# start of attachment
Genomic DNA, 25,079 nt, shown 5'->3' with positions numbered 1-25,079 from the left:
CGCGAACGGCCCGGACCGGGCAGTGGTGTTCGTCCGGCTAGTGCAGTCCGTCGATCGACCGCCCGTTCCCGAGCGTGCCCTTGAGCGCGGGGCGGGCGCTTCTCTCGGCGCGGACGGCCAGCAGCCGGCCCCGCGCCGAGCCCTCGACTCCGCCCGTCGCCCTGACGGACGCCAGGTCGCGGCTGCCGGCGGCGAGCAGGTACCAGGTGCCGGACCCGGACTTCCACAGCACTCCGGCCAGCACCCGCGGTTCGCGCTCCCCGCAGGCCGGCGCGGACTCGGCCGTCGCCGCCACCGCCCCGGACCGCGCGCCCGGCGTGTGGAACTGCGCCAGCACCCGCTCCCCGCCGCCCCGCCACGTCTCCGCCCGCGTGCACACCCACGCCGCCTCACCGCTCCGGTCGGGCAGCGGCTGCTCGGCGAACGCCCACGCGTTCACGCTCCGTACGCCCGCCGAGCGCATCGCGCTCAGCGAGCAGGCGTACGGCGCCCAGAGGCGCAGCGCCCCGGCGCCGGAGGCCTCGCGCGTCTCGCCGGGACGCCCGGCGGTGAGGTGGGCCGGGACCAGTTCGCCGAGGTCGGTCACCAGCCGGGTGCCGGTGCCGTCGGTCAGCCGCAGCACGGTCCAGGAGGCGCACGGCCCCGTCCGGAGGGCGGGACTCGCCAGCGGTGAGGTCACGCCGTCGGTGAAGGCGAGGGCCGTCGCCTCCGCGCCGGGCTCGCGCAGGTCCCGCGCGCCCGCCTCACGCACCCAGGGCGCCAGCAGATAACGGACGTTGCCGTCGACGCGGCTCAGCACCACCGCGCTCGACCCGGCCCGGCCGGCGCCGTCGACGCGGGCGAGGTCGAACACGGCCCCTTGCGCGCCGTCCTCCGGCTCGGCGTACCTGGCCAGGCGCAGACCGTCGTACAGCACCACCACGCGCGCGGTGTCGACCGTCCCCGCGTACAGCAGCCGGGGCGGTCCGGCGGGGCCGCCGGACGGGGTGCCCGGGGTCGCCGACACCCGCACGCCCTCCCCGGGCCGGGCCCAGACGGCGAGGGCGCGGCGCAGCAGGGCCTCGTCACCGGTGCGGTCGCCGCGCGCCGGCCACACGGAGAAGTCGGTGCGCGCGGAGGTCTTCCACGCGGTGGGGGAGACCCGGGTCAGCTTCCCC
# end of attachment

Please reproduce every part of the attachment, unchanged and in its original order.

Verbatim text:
Genomic DNA, 25,079 nt, shown 5'->3' with positions numbered 1-25,079 from the left:
CGCGAACGGCCCGGACCGGGCAGTGGTGTTCGTCCGGCTAGTGCAGTCCGTCGATCGACCGCCCGTTCCCGAGCGTGCCCTTGAGCGCGGGGCGGGCGCTTCTCTCGGCGCGGACGGCCAGCAGCCGGCCCCGCGCCGAGCCCTCGACTCCGCCCGTCGCCCTGACGGACGCCAGGTCGCGGCTGCCGGCGGCGAGCAGGTACCAGGTGCCGGACCCGGACTTCCACAGCACTCCGGCCAGCACCCGCGGTTCGCGCTCCCCGCAGGCCGGCGCGGACTCGGCCGTCGCCGCCACCGCCCCGGACCGCGCGCCCGGCGTGTGGAACTGCGCCAGCACCCGCTCCCCGCCGCCCCGCCACGTCTCCGCCCGCGTGCACACCCACGCCGCCTCACCGCTCCGGTCGGGCAGCGGCTGCTCGGCGAACGCCCACGCGTTCACGCTCCGTACGCCCGCCGAGCGCATCGCGCTCAGCGAGCAGGCGTACGGCGCCCAGAGGCGCAGCGCCCCGGCGCCGGAGGCCTCGCGCGTCTCGCCGGGACGCCCGGCGGTGAGGTGGGCCGGGACCAGTTCGCCGAGGTCGGTCACCAGCCGGGTGCCGGTGCCGTCGGTCAGCCGCAGCACGGTCCAGGAGGCGCACGGCCCCGTCCGGAGGGCGGGACTCGCCAGCGGTGAGGTCACGCCGTCGGTGAAGGCGAGGGCCGTCGCCTCCGCGCCGGGCTCGCGCAGGTCCCGCGCGCCCGCCTCACGCACCCAGGGCGCCAGCAGATAACGGACGTTGCCGTCGACGCGGCTCAGCACCACCGCGCTCGACCCGGCCCGGCCGGCGCCGTCGACGCGGGCGAGGTCGAACACGGCCCCTTGCGCGCCGTCCTCCGGCTCGGCGTACCTGGCCAGGCGCAGACCGTCGTACAGCACCACCACGCGCGCGGTGTCGACCGTCCCCGCGTACAGCAGCCGGGGCGGTCCGGCGGGGCCGCCGGACGGGGTGCCCGGGGTCGCCGACACCCGCACGCCCTCCCCGGGCCGGGCCCAGACGGCGAGGGCGCGGCGCAGCAGGGCCTCGTCACCGGTGCGGTCGCCGCGCGCCGGCCACACGGAGAAGTCGGTGCGCGCGGAGGTCTTCCACGCGGTGGGGGAGACCCGGGTCAGCTTCCCC